Gen Z perceives more dangers than previous generations, study shows

Members of Gen Z -- those born from the late 1990s to the early 2010s -- perceive more dangers in life than previous generations, a study reveals. Photo by Nben54/Wikimedia Commons
1 of 2 | Members of Gen Z -- those born from the late 1990s to the early 2010s -- perceive more dangers in life than previous generations, a study reveals. Photo by Nben54/Wikimedia Commons

NEW YORK, Dec. 13 (UPI) -- Members of Gen Z -- those born from the late 1990s to the early 2010s -- perceive more dangers in life than previous generations, a study reveals.

The new research, to be presented Wednesday at the 2023 Society for Risk Analysis Conference in Washington, D.C., indicates that young peoples' inability to comprehend risk is a critical component of the mental health crisis that engulfs their generation.


To probe this issue, Gabriel Rubin, a professor in the Department of Justice Studies at Montclair State University in Montclair, N.J., conducted 50 interviews with members of Gen Z.

The ongoing study examines risk factors that have led to the current mental health crisis in young people. So far, it has identified risk factors such as mass shootings, school lockdown drills, parental pressure, social media and the climate crisis as key.


"Despite risk analysis research demonstrating that we live in one of the safest times ever, Gen Z experiences a disparity in risk assessment from their older counterparts, essentially having the perception that risk is everywhere they turn," according to a news release about the study.

One of the key findings from Rubin's interviews is that members of Gen Z are inundated with a constant stream of news alerts that overemphasize their threat level. They are presented with a world in which risk is black and white -- that things are safe or pose dangerous risk.

Previous research has shown that risk is not black and white -- many risks exist in life and they can be weighed, yet Gen Z members regard risk as either the presence or absence of safety in a situation.

The new research has revealed that the disparity in risk assessment has resulted in many young people feeling anxious, depressed and even suicidal, particularly young girls and women. It notes that messaging to Gen Zers should emphasize that a significant gray area exists in risk and in life.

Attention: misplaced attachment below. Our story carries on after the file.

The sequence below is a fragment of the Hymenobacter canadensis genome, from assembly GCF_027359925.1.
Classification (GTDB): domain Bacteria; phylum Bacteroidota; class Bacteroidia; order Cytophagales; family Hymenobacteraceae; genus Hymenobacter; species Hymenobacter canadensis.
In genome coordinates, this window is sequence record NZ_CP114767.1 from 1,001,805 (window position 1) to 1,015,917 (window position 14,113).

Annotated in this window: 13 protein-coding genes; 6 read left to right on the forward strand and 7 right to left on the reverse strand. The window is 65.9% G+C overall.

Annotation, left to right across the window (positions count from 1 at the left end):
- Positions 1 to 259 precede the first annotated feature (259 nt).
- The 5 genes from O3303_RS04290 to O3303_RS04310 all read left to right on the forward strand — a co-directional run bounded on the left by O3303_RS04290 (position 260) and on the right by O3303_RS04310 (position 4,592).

"One of the big questions people have is whether this spike in anxiety and depression is due to there being less of a stigma, which allows people to talk about it more, or whether there are other factors going on that have led to these higher incidences. That's what drove me to do these interviews," Rubin told UPI in a telephone interview.


"There's a lot of misperception about young people today. A lot of people think that they are overreporting these issues or that they shouldn't be feeling this way," he said, adding that some people perceive them to be overly sensitive. But that's not what he encountered.

On a daily basis, Gen Z members are "faced with anxiety-inducing or depressing experiences," Rubin said, citing the COVID-19 lockdowns as an example.

In another common scenario, he noted that this population grapples with the someone bringing a real weapon to school learning it was a false alarm. Climate change also looms large on their minds, and they dread it.

"They're taught from a young age that the world is ending -- that climate change is going to destroy the planet and that no one is going to do anything it," Rubin said.

This generation came into the world at a time of significant stressors. including spikes in unemployment and the opioid epidemic, which took a toll on their families, Dr. Larry Wissow, a professor and head of the division of child and adolescent psychiatry at the University of Washington School of Medicine in Seattle, told UPI in a telephone interview.


The impact of such trauma can alter mechanisms in the brain that respond to stressors in the environment, Wissow said, adding that "we have a generation of young people who were born at a time of adversity, and it makes sense that they would have an altered sense of threat."

Tania Czarnecki, a licensed psychologist and executive director of counseling at Drexel University in Philadelphia, told UPI via email that the research conducted by Rubin "is attuned to what our young folks are facing today."

"Our young folks are in quite a predicament, in terms of coming of age during a troubling time while also needing to find balance and live physically and mentally healthy lives," Czarnecki said.

"They have already faced a pandemic, mass shootings, social injustice, threats to our Black, Indigenous, and people of color population, LGBTQIA+ folks, cyber bullying, climate change, a deeply polarized country -- all while trying to navigate the constant bombardment of unfiltered social media."

David Cates, a licensed psychologist and director of behavioral health at Nebraska Medicine in Omaha, told UPI via email that Gen Z members' assessment of risk may be different than that of other generations.

That's because they are dealing with "poorer mental health, concern for their safety, and financial stress, along with a high level of social media use in which these concerns are often amplified," Cates said.


Leah Orchinik, a pediatric psychologist at Nemours Children's Health in Wilmington, Del., told UPI via email "exposure to and consumption of news is ubiquitous in the era of social media, with Gen Z being digital natives who have grown up with continuous access.

"This inundation can mislead people to believe that the rates of negative and/or threatening current and world events are higher than they are, because the exposure to coverage of them is constant," she said.

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